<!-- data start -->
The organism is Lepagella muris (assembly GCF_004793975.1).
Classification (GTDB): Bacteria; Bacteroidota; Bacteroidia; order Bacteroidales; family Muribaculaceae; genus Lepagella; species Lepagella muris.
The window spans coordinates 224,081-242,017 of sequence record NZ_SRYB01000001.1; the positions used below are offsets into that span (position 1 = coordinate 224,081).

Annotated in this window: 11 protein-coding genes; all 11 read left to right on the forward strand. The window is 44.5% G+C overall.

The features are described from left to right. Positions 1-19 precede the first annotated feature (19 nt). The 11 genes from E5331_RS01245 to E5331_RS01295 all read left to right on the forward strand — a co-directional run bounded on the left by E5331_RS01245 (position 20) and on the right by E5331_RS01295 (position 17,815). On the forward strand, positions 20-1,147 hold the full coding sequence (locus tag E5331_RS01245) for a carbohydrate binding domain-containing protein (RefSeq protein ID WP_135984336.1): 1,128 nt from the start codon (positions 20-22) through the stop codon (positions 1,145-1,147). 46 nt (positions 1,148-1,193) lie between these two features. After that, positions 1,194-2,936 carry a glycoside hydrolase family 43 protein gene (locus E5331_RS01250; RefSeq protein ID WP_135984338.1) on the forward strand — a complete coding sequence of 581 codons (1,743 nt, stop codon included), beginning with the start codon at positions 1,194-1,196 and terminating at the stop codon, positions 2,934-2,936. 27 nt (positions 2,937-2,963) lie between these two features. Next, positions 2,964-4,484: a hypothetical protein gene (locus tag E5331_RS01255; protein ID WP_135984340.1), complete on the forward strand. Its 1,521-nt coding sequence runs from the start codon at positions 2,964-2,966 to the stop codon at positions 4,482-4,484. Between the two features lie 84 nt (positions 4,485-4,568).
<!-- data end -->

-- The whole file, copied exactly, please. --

The organism is Lepagella muris (assembly GCF_004793975.1).
Classification (GTDB): Bacteria; Bacteroidota; Bacteroidia; order Bacteroidales; family Muribaculaceae; genus Lepagella; species Lepagella muris.
The window spans coordinates 224,081-242,017 of sequence record NZ_SRYB01000001.1; the positions used below are offsets into that span (position 1 = coordinate 224,081).

Annotated in this window: 11 protein-coding genes; all 11 read left to right on the forward strand. The window is 44.5% G+C overall.

The features are described from left to right. Positions 1-19 precede the first annotated feature (19 nt). The 11 genes from E5331_RS01245 to E5331_RS01295 all read left to right on the forward strand — a co-directional run bounded on the left by E5331_RS01245 (position 20) and on the right by E5331_RS01295 (position 17,815). On the forward strand, positions 20-1,147 hold the full coding sequence (locus tag E5331_RS01245) for a carbohydrate binding domain-containing protein (RefSeq protein ID WP_135984336.1): 1,128 nt from the start codon (positions 20-22) through the stop codon (positions 1,145-1,147). 46 nt (positions 1,148-1,193) lie between these two features. After that, positions 1,194-2,936 carry a glycoside hydrolase family 43 protein gene (locus E5331_RS01250; RefSeq protein ID WP_135984338.1) on the forward strand — a complete coding sequence of 581 codons (1,743 nt, stop codon included), beginning with the start codon at positions 1,194-1,196 and terminating at the stop codon, positions 2,934-2,936. 27 nt (positions 2,937-2,963) lie between these two features. Next, positions 2,964-4,484: a hypothetical protein gene (locus tag E5331_RS01255; protein ID WP_135984340.1), complete on the forward strand. Its 1,521-nt coding sequence runs from the start codon at positions 2,964-2,966 to the stop codon at positions 4,482-4,484. Between the two features lie 84 nt (positions 4,485-4,568).